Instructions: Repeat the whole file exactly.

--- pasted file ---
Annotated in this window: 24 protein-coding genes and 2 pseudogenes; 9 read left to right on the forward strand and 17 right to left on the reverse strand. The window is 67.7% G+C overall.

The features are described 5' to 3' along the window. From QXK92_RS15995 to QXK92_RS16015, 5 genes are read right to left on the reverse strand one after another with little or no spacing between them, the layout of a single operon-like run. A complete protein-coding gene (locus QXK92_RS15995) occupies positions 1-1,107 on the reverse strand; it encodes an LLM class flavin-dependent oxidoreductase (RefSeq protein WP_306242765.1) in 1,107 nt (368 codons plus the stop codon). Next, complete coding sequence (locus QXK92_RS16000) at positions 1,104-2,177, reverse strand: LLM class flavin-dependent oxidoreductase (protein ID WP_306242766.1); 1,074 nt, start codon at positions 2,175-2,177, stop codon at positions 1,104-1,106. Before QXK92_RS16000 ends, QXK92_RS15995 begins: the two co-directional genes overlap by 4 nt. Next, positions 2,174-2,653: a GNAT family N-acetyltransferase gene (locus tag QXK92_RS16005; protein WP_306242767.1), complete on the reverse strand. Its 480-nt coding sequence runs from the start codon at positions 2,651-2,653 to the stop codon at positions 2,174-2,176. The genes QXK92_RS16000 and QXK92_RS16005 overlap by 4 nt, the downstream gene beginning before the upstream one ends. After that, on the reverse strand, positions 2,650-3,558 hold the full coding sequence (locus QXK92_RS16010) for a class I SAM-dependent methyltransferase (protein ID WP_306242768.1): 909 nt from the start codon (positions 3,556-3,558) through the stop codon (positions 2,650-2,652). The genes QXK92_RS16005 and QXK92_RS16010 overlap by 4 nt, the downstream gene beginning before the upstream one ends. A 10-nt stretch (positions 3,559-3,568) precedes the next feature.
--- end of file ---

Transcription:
Annotated in this window: 24 protein-coding genes and 2 pseudogenes; 9 read left to right on the forward strand and 17 right to left on the reverse strand. The window is 67.7% G+C overall.

The features are described 5' to 3' along the window. From QXK92_RS15995 to QXK92_RS16015, 5 genes are read right to left on the reverse strand one after another with little or no spacing between them, the layout of a single operon-like run. A complete protein-coding gene (locus QXK92_RS15995) occupies positions 1-1,107 on the reverse strand; it encodes an LLM class flavin-dependent oxidoreductase (RefSeq protein WP_306242765.1) in 1,107 nt (368 codons plus the stop codon). Next, complete coding sequence (locus QXK92_RS16000) at positions 1,104-2,177, reverse strand: LLM class flavin-dependent oxidoreductase (protein ID WP_306242766.1); 1,074 nt, start codon at positions 2,175-2,177, stop codon at positions 1,104-1,106. Before QXK92_RS16000 ends, QXK92_RS15995 begins: the two co-directional genes overlap by 4 nt. Next, positions 2,174-2,653: a GNAT family N-acetyltransferase gene (locus tag QXK92_RS16005; protein WP_306242767.1), complete on the reverse strand. Its 480-nt coding sequence runs from the start codon at positions 2,651-2,653 to the stop codon at positions 2,174-2,176. The genes QXK92_RS16000 and QXK92_RS16005 overlap by 4 nt, the downstream gene beginning before the upstream one ends. After that, on the reverse strand, positions 2,650-3,558 hold the full coding sequence (locus QXK92_RS16010) for a class I SAM-dependent methyltransferase (protein ID WP_306242768.1): 909 nt from the start codon (positions 3,556-3,558) through the stop codon (positions 2,650-2,652). The genes QXK92_RS16005 and QXK92_RS16010 overlap by 4 nt, the downstream gene beginning before the upstream one ends. A 10-nt stretch (positions 3,559-3,568) precedes the next feature.